Yahoo's board of directors has approved spending US$1.1 billion in cash to buy popular blogging site Tumblr, according to The Wall Street Journal.
The plan is for Tumblr to operate as an independent business, the Journal reported on Sunday US time, quoting anonymous sources.
Asked via email about the Journal's report, a Yahoo spokeswoman declined to comment. Tumblr didn't immediately respond to a request for comment.
Tumblr has a solid base of devoted users who are passionate about its creative and community-building power and their fear of the effects of commercialization under Yahoo is palpable, according to Andrew Frank, a Gartner analyst.
"They fear loss of control over the interface, over privacy, and over the freedom of expression in general," Frank said via email.
Thus, for the acquisition to be successful, Yahoo must strike a balance between keeping Tumblr users engaged and delivering a positive return to Yahoo shareholders through advertising. "It will be a daunting challenge which will shed light on the future of both Yahoo and creative social self-expression," Frank said.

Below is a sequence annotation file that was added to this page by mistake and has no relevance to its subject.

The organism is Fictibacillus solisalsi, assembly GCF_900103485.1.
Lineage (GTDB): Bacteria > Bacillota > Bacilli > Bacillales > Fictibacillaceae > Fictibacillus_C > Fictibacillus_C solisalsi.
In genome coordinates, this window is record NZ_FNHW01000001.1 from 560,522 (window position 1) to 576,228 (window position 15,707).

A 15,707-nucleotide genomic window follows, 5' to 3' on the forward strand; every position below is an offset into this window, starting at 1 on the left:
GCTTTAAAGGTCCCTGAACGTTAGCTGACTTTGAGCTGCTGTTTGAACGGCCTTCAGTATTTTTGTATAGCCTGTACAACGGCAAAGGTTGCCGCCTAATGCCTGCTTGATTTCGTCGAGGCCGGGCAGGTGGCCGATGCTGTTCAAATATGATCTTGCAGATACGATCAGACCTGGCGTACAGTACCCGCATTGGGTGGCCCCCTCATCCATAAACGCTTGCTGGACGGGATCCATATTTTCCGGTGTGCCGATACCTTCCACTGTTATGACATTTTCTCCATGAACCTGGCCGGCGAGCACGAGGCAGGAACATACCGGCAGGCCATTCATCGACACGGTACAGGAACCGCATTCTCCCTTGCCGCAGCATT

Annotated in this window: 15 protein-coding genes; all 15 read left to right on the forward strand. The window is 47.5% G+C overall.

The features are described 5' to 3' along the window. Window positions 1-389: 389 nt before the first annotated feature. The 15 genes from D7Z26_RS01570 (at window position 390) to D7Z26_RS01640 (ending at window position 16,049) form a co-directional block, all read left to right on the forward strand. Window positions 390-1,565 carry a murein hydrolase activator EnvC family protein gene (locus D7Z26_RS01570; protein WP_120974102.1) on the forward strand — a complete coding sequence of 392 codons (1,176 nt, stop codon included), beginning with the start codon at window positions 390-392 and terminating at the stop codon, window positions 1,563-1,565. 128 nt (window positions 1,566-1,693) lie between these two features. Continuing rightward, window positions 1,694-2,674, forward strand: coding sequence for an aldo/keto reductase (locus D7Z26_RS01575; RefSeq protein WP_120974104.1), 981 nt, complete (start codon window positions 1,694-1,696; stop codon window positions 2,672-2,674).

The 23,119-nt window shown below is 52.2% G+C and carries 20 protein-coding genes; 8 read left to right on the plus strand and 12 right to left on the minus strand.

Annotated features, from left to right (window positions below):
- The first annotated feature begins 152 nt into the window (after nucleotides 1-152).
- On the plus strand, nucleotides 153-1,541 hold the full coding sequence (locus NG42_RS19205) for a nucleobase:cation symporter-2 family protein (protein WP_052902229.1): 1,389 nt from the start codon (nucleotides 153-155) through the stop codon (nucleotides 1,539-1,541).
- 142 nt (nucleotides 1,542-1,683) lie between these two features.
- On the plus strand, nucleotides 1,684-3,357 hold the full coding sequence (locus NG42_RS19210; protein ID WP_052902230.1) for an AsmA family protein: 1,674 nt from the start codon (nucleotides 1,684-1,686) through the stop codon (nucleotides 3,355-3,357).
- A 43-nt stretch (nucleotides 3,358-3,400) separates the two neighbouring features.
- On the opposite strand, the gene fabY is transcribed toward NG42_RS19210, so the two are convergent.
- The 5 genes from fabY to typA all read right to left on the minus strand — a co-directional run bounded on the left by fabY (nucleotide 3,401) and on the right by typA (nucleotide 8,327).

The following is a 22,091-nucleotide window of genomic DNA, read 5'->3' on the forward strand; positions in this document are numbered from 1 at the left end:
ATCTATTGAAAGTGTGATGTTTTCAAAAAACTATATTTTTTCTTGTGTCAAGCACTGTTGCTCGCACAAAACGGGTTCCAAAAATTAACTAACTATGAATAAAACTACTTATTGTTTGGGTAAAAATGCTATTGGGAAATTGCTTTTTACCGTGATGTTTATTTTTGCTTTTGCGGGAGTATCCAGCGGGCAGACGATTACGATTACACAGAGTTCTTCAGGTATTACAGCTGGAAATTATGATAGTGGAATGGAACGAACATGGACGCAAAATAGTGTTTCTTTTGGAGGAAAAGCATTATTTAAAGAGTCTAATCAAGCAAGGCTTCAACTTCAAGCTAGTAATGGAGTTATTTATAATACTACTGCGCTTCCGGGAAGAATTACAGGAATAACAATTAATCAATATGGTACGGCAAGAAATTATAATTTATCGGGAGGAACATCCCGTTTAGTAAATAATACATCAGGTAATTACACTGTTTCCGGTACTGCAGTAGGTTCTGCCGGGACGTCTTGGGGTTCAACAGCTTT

Rumors that Yahoo might be in discussions to buy Tumblr emerged last week, and on Friday Yahoo called for a mystery press event to be held in New York City on Monday afternoon. Tumblr's headquarters are in Manhattan.
"Join us as we share something special," reads the invite, sent to members of the press.
The Journal's All Things D technology news site had reported earlier Friday, citing anonymous sources, that Yahoo might be interested in partnering with, investing in or outright buying Tumblr.
Adweek, in another report also citing unnamed sources, put the value of the deal at $1 billion.
Yahoo CEO Marissa Mayer is expected to be at the New York City event, according to CNBC.
The blogging and social networking site, founded in 2007, has 175 employees and hosts more than 100 million blogs.
Mayer is interested in Tumblr because she believes it can help boost Yahoo's advertising revenue and give Yahoo a bigger presence in the consumer social media market, according to the Journal.